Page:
The world is full of corpses, and Jackson knows them by name. When a group strives to destroy the Inquisition, his powers may be all standing between the supernaturals and extinction.
However, when he learns the truth behind the deaths of his wife and unborn daughter, Jackson may prove to be the greatest threat of all to the survival of mankind...
Go ahead – Love Bad Books
Long before I started writing books, I loved reading books. I read everything I could get my hands on, from classic literature to what critics claim are some of the worst books ever to be written. Literature, no matter what genre, is a beautiful thing. You can find stories about real lives, or you can indulge in escaping to magical worlds. No matter what you like, there’s something for you out there.
But one thing that happens (and shouldn’t) is the prevalence of critics hammering at readers for enjoying what they consider to be a bad book. Here’s the deal: if you liked the book, it wasn’t bad.
Critics look at books and try to apply literary standards to them, forgetting one very important thing. Readers enjoy books that resonate with them. If a bad book resonates with them as a reader, is it truly a bad book? What makes a bad book a bad book? Is it the poor usage of grammar? The creative spelling of some words? Flat and dull characters?
I’m going to use Twilight by Stephanie Meyers and Harry Potter by JK Rowling. These books have been slammed (and praised) by critics alike. They share something in common.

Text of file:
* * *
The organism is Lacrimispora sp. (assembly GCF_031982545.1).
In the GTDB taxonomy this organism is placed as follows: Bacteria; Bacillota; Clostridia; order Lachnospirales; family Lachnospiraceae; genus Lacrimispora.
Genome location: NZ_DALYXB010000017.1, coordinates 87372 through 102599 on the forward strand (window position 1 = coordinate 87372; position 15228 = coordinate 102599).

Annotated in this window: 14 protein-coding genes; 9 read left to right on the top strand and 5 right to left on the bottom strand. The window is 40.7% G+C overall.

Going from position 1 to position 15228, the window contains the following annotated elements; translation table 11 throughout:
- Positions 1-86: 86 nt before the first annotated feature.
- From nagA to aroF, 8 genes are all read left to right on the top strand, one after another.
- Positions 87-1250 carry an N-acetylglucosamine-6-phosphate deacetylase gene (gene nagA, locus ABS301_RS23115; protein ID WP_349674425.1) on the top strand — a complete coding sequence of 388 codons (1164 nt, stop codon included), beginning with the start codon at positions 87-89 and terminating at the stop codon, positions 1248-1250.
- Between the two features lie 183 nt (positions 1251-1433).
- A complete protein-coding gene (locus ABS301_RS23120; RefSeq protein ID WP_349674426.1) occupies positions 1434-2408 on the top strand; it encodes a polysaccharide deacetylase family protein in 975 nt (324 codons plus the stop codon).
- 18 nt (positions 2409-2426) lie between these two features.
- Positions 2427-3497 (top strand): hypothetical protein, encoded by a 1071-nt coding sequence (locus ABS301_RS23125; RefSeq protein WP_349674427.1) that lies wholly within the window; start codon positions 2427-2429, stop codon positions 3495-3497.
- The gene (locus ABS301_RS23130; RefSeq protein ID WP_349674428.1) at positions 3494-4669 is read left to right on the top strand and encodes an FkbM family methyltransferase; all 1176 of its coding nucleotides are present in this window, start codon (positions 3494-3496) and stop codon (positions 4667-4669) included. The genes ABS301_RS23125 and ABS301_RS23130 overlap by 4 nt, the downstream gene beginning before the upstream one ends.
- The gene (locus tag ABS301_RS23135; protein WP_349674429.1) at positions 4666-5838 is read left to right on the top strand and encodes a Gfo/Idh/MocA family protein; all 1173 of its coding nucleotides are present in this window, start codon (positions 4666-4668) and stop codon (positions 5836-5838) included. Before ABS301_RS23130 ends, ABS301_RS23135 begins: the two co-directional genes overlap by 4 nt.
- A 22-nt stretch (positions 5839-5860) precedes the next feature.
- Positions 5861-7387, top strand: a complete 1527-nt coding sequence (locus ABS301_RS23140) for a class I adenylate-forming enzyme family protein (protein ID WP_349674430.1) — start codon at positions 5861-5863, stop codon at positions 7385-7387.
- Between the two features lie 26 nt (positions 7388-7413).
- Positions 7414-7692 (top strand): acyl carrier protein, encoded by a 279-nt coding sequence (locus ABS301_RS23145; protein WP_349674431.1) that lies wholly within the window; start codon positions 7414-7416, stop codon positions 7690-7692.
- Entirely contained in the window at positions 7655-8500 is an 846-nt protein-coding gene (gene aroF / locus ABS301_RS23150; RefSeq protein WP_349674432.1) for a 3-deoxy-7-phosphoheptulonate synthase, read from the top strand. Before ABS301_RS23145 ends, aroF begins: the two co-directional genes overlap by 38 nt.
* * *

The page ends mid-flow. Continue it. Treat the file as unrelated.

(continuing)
Millions upon millions of people love these books.
I’ll begin with Twilight. Bella is a young woman who, at first glance, seems so cookie cutter she could be anyone… and that is where the brilliance lies. Meyers does something most authors can’t: she created a character readers could (and did) lose themselves in.
For a moment, young girls and women around the world walked in Bella’s shoes. They escaped their reality and stepped into Meyers. Is the fiction great? Not particularly. It was well-written, but simplistically so—and that is why the books worked so well.
The writing didn’t get in the way of the story. The writing didn’t get in the way of people being able to experience Meyers’s world. Therein lies the magic of the Twilight books.
Many people read to escape the real world for a while, and Meyers found the perfect blend of writing and characters to accomplish it. To critics, the book is bad—but to the millions of readers who left the real world for another one, just for a little while, the books were great.
The same exact thing applies to Harry Potter. At one point in our lives or another, we experienced life as a child under the staircase. We wanted to be part of a bigger, better world. Through Harry’s eyes, we were taken to a beautiful new world, one where magic is real—and we believed.
Adults were made fun of for loving Harry Potter, but as book lovers, we’ve forgotten one very important thing.
Any book that takes us to a new world and leaves us wanting more isn’t a bad book—it’s a great one. The words that take us there might not be perfect, but the results matter. That book held you. That book wormed its way into your heart… and it stayed there.
Any book that captures a reader’s heart isn’t a bad book. Just because a book isn’t your cup of coffee doesn’t make it a bad book. A reader should never feel ashamed of loving a book, and I think the critics in us forget that sometimes.
RJ Blain suffers from a Moleskine journal obsession, a pen fixation, and a terrible tendency to pun without warning.
When she isn't playing pretend, she likes to think she's a cartographer and a sumi-e painter. In reality, she herds cats and a husband, and obeys the commands of Tsu Dhi, the great warrior fish.
In her spare time, she daydreams about being a spy. Should that fail, her contingency plan involves tying her best of enemies to spinning wheels and quoting James Bond villains until she is satisfied.